Kick-back is, when the fork, including front wheel and handlebar, jolts suddenly around the steering axle. This effect is independent from riding speed and is triggered when the front tire lifts off and then returns at an angle, such as when accelerating strongly from bends or riding over a bump in a curve. Depending on the speed and the angle of contact, the front tire suddenly builds up lateral forces, which are noticeable in the handlebars as light twitch or a strong jolt. 

Usually, a kick-back includes one or two alternating movements of the handlebars around the steering axle and then the chassis calms down very quickly.

Contributing factors at the motorcycle for Kick-back:

  • Very sporty motorcycle geometry
  • Damping adjustment too hard
  • Mass distribution of load (too less load on the front)
  • Tire pressure

Lack of Directional Stability

A lack of directional stability describes various phenomena which do not usually repeat themselves cyclically or occur continuously, but which affect the driving characteristics of the motorcycle in certain driving situations, e.g.:

  • Poor accuracy of steering movements
  • Lack of cornering stability (especially in tight corners)
  • High inertia when turning in / turning over in curves
  • Poor directional stability on straight roads

Contributing factors at the motorcycle for riding stability issues:

  • Inflation pressure of the tires
  • New tires with high tread depth / block profile (especially Dual Purpose/Cross tires)
  • Wear conditions of the tires (especially spotty wear, heel and toe wear, center wear)
  • Imbalance / run-out of tires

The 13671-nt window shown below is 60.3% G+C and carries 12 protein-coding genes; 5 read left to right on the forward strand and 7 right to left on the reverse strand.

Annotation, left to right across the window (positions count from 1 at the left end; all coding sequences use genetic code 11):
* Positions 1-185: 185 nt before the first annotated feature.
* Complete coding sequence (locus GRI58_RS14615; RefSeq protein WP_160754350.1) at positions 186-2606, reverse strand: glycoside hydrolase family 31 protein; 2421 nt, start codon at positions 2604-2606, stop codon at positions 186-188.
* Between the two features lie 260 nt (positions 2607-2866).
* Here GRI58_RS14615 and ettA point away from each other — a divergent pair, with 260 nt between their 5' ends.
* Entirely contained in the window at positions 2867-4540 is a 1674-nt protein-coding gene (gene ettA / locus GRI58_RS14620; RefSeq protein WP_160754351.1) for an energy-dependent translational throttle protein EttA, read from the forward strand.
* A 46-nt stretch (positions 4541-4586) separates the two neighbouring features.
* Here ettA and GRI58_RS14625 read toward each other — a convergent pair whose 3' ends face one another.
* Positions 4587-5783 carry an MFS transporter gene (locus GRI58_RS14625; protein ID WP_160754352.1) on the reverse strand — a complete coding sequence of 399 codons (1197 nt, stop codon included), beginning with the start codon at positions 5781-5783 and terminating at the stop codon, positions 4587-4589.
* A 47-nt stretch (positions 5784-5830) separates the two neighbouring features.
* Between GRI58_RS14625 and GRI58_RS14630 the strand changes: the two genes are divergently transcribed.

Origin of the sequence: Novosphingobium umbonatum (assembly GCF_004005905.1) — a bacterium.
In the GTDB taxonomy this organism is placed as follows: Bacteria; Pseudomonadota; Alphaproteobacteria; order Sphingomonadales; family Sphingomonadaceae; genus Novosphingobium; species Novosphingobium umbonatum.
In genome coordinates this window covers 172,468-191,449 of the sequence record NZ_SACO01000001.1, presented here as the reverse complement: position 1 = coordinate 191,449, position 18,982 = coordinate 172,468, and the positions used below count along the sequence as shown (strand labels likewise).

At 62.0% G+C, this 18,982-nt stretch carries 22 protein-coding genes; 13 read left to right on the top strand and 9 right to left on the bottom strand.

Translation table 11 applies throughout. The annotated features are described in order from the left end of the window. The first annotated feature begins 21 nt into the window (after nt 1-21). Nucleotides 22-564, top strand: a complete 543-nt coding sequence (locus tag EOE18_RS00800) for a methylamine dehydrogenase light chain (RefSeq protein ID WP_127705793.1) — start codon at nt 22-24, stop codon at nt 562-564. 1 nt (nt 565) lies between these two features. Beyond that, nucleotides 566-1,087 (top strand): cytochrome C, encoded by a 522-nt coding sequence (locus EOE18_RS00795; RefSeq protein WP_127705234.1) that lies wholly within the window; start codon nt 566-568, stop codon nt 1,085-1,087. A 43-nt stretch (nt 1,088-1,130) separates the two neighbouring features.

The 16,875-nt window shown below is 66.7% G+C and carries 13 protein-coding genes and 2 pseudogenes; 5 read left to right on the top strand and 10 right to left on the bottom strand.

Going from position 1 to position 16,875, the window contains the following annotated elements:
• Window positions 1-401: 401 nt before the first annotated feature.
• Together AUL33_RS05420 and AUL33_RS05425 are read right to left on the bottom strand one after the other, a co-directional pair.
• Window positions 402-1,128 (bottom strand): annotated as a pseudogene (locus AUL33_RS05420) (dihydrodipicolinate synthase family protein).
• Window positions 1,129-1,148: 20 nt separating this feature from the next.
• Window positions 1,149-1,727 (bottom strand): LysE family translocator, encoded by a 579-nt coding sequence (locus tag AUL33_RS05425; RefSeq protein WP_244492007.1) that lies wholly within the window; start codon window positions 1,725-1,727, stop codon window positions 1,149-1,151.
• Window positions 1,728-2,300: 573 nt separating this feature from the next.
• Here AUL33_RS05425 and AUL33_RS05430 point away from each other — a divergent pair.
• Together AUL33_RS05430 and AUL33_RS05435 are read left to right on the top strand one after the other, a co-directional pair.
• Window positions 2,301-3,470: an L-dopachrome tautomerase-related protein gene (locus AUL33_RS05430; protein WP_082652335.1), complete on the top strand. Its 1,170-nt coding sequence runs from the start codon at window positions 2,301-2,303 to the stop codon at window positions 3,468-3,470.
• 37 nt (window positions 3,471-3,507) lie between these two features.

• Loose swing arm and wheel bearings
  • Improper maintained steering head bearings and fork
  • Additional attachments (top case, side bags, superbike handlebar, wind shield...)
  • Rear wheel alignment (not aligned with front wheel)


Vibrations creates a discomfort while riding in various common riding conditions and can be noticed by a slightly shaking handlebar, seat or footrests. The movement direction caused by the vibration may be vertical, lateral or even mixed and can affect the front or rear part of the motorcycle.

Mostly, vibrations come from rotating or oscillating masses that are out of balance. It may also be caused by components and parts that are not fixed properly or have too much play. Therefore, poor maintenance of the motorcycle often leads to vibration problems.

Vibrations usually occurs at an unspecific speed - depending on the natural frequency of the affected system - and its amplitude remains stable or decreases over rising velocity.

There are various conditions that can cause vehicle vibrations. Typical sources are:

  • Tire wear shape (uneven wear)
  • Static/dynamic Imbalance / Run-Out of tires
  • Tire flat spot due to long vehicle parking period
  • Tire to rim mounting
  • Rim irregularities (esp. spoked rims)
  • Improper maintained steering head bearings and fork
  • Worn out chain and belt drive
  • Worn wheel bearings
  • Improper maintained engine